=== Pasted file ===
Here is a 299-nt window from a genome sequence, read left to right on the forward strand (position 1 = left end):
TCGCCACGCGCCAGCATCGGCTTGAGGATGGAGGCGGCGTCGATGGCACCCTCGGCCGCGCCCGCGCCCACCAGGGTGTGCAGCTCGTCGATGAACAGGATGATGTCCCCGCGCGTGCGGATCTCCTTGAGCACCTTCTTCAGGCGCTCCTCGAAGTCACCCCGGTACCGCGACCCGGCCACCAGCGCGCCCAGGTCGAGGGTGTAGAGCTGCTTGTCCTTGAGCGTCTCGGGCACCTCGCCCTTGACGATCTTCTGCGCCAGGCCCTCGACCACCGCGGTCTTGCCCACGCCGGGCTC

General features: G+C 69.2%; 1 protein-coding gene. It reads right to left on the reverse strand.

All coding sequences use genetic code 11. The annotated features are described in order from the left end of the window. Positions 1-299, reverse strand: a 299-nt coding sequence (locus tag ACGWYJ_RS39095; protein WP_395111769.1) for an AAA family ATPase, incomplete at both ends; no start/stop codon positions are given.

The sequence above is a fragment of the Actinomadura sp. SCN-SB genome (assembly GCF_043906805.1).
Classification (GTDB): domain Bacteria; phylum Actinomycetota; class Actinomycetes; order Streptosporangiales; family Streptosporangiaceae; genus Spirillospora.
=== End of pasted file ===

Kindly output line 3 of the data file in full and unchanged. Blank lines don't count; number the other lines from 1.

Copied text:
General features: G+C 69.2%; 1 protein-coding gene. It reads right to left on the reverse strand.